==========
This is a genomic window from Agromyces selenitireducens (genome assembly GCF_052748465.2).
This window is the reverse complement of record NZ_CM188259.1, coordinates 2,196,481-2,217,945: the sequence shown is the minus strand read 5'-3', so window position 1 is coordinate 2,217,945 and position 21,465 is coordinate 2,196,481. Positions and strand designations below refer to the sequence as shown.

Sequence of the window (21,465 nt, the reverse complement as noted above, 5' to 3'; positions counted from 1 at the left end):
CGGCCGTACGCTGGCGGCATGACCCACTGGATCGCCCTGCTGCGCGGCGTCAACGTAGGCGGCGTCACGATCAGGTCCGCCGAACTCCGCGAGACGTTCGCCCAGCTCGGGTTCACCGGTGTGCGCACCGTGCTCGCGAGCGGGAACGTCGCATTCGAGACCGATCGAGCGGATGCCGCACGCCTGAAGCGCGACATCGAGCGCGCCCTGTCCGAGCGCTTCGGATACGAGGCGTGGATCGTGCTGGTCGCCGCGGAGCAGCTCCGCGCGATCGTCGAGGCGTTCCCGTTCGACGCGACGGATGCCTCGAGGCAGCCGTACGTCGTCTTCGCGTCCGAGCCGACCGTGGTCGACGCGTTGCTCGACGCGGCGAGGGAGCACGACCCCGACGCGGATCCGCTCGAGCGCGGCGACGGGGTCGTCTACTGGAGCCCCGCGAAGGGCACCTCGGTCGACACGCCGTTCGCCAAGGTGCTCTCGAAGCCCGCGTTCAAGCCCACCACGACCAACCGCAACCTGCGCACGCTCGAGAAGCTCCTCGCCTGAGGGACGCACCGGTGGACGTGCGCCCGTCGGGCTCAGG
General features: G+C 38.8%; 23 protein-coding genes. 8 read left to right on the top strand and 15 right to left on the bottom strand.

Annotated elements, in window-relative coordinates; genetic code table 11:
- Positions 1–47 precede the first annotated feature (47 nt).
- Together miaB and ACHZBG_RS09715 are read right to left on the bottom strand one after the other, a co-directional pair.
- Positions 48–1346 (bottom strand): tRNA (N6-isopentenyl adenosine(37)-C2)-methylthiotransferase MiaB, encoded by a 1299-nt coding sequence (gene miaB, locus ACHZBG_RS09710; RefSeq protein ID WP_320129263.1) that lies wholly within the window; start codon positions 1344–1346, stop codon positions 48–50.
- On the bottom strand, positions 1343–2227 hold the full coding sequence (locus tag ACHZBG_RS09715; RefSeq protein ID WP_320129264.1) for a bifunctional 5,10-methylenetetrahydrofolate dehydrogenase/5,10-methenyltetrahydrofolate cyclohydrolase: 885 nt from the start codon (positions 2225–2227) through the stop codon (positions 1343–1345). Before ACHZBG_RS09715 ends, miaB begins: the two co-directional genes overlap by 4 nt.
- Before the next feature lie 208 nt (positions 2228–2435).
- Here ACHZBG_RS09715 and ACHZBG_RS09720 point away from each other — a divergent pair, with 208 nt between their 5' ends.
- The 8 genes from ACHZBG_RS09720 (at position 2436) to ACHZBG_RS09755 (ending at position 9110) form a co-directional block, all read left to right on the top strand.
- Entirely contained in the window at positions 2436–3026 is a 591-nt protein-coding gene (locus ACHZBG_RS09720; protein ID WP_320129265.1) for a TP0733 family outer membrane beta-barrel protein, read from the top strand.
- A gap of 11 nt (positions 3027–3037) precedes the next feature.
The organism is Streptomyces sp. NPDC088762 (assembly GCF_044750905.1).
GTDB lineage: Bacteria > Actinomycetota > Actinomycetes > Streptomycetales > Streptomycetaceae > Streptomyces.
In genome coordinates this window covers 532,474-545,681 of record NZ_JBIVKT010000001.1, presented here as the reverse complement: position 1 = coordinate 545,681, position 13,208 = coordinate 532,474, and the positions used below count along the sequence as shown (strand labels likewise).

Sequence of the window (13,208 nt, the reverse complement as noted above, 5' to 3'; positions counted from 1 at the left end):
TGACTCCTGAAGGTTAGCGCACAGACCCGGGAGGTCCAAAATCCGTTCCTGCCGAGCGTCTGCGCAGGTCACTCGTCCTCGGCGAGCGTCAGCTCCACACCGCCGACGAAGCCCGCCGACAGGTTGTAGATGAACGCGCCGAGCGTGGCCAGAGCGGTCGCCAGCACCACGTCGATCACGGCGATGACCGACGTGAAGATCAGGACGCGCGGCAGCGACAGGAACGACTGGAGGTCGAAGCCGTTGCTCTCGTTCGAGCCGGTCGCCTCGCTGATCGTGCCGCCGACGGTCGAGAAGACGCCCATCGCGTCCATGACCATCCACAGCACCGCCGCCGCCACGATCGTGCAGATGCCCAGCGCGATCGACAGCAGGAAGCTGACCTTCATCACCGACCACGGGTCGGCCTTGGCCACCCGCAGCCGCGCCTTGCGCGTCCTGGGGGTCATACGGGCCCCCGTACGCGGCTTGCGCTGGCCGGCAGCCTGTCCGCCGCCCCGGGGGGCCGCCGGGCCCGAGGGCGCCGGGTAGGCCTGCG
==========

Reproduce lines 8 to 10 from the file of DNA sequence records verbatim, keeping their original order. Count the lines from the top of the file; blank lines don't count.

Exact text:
- Together miaB and ACHZBG_RS09715 are read right to left on the bottom strand one after the other, a co-directional pair.
- Positions 48–1346 (bottom strand): tRNA (N6-isopentenyl adenosine(37)-C2)-methylthiotransferase MiaB, encoded by a 1299-nt coding sequence (gene miaB, locus ACHZBG_RS09710; RefSeq protein ID WP_320129263.1) that lies wholly within the window; start codon positions 1344–1346, stop codon positions 48–50.
- On the bottom strand, positions 1343–2227 hold the full coding sequence (locus tag ACHZBG_RS09715; RefSeq protein ID WP_320129264.1) for a bifunctional 5,10-methylenetetrahydrofolate dehydrogenase/5,10-methenyltetrahydrofolate cyclohydrolase: 885 nt from the start codon (positions 2225–2227) through the stop codon (positions 1343–1345). Before ACHZBG_RS09715 ends, miaB begins: the two co-directional genes overlap by 4 nt.